This experience left me with an appreciation for the human conceptions of countries, borders, and also money, because it is largely the glow of money which keeps these constructs intact. How amazing it is that a country not five hundred years old, in its current incarnation, and which was largely stolen from the older inhabitants, now keeps people who were born in other places out! It is indeed a testament to mind over matter that these ideas govern our lives and activities. In this spirit, I have decided to name a constellation of stars after myself, and should anyone ever make it to that area of the universe, I will question them thoroughly and charge them an entrance fee.
Thanks for reading. If you’d like to see this scene expanded into a story, then tell me in the comments that this is the one you want. You can also grab my novel here, Fire from the Overworld. It is the story of two young mystics who fight to restore balance in their desert village, when war erupts among its spirit rulers. Feel free to sign up for the new scenes in your mailbox each week, along with guest posts, and my thoughts about living, loving, investigation and creation.
July 26, 2015 | Categories: Blog posts, Short stories | Tags: anger, Author, b.t. lowry, best, Bevis Lowry, border, country, creative, deport, different, emerging, episodes, episodic, favorite, fiction, flash fiction, frustration, funny, genre, go through, good for children, guards, hare Krishna, how to, imagination, immigration, learning, line, most, New, Non-European fantasy, odd, passport, popular, religious, ridiculous, scene, series, short story, spiritual, spirituality, stop, themed, unique, victory, visionary, weekly, writer | Leave a comment
Hi. I’m B.T. Lowry. I’ll be recording the next few scenes in Govardhana, India. India is wonderful, but in the entire country, there is no place which is quiet, except perhaps the peaks of the Himalayas, where there’s no electricity. So don’t mind the calls of temple goers in the background, will you?
Welcome to this week’s scene of the week, A boy and his goat.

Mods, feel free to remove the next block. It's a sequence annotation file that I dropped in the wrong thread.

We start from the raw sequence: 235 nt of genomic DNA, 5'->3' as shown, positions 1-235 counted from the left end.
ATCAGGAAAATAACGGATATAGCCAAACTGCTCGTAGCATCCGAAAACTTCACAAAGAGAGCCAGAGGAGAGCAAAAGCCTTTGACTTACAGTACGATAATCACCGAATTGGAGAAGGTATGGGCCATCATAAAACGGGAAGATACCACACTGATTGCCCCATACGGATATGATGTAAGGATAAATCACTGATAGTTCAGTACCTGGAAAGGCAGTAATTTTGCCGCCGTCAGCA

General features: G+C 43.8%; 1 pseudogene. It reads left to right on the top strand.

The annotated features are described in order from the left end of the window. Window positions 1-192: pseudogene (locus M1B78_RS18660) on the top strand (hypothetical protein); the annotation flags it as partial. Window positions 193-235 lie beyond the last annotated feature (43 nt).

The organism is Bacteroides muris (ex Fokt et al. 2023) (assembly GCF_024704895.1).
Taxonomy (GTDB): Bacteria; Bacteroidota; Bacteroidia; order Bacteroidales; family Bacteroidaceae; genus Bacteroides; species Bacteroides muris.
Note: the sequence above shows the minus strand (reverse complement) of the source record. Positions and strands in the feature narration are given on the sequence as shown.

A boy stops at the edge of a gargantuan canyon. Clouds swirl below and around him, so he cannot see the limits of the abyss. Only distant peaks cut above the clouds, gleaming on the horizon. He’s been traveling for a long time, so the boy sits on the edge of the canyon, swinging his legs in the air.
He wonders how to cross… How to reach those mountains?
He removes a notebook from his pack, with wheat-colored pages. He stares out for a while, then sketches a bridge across the gorge. He draws a goat walking across the bridge. As the boy draws he grows tired, so he lies back and sleeps.
When he wakes, he is sitting up and it is night. The goat from his drawing walks ahead of him on a rickety wooden bridge, which swings in the breeze. The boy stands with shaky legs, and finds wooden slats beneath his bare feet. The mountains in the distance are purple and blue, the sky dusky. Northern lights play behind the clouds, along with constellations that move too quickly.
The goat walks ahead of him toward the purple peaks, a saddlebag jingling on her back. Her hooves clack on the slats.
The boy follows. He’s no longer tired. They walk for a long time, crossing a gorge even more massive than what he’d seen while awake. After what seems like days, they reach the far end of the bridge. First the goat, then the boy, pass onto grass which looks lush even in the dusky light. He smells night flowers and starry ponds.
The goat turns her head back, then opens a pouch in her saddlebag, using her teeth. She brings out a notebook which looks like the boy’s own, but it is longer. The goat tosses the notebook to the grass and pulls out a pencil. She sketches a bridge crossing a canyon, like a thread through the sky. Then she draws the boy there, walking across it. She shades it with a piece of charcoal.
Having finished her work, the goat lays down to rest. The boy sets his head on her soft and warm belly, then falls asleep himself.
When he wakes it is daytime, and he is still on the near side of the gorge. A thin bridge with wooden slats stretches before him. Though its end is lost in clouds, he knows it must be fixed somewhere, for it does not fall.
Cheerful, the boy sets out across the bridge toward the shiny mountains. Curious, he stops and checks his drawing book. There he sees a drawing of himself, with his head resting on the goat’s belly, and he feels at peace.
This scene was inspired my long-term fixation with goats, which even I don’t understand. When I was a teenager, a group of friends and I gave each other goat names (Baby Goat, Mister Goat etc.) These days, sometimes friends greet me by baaing, though I’ve never told them about my time in a teenage goat-cult. People often send me pictures and videos of goats doing funny and strange things. I like their weird, square pupils. It is perhaps all this which brought the idea of a mystic goat to my mind, one who can only be accessed through dreams, but who’s actions profoundly affect the real world.
July 19, 2015 | Categories: Blog posts, Short stories | Tags: animal, Author, b.t. lowry, best, Bevis Lowry, boy, bridge, children's story, creative, different, dream, emerging, episodes, episodic, favorite, flash fiction, funny, goat, good for children, hare Krishna, imagination, learning, most, New, Non-European fantasy, odd, popular, reality, religious, scene, series, short story, spiritual, spirituality, themed, unique, visionary, weekly, writer | 2 Comments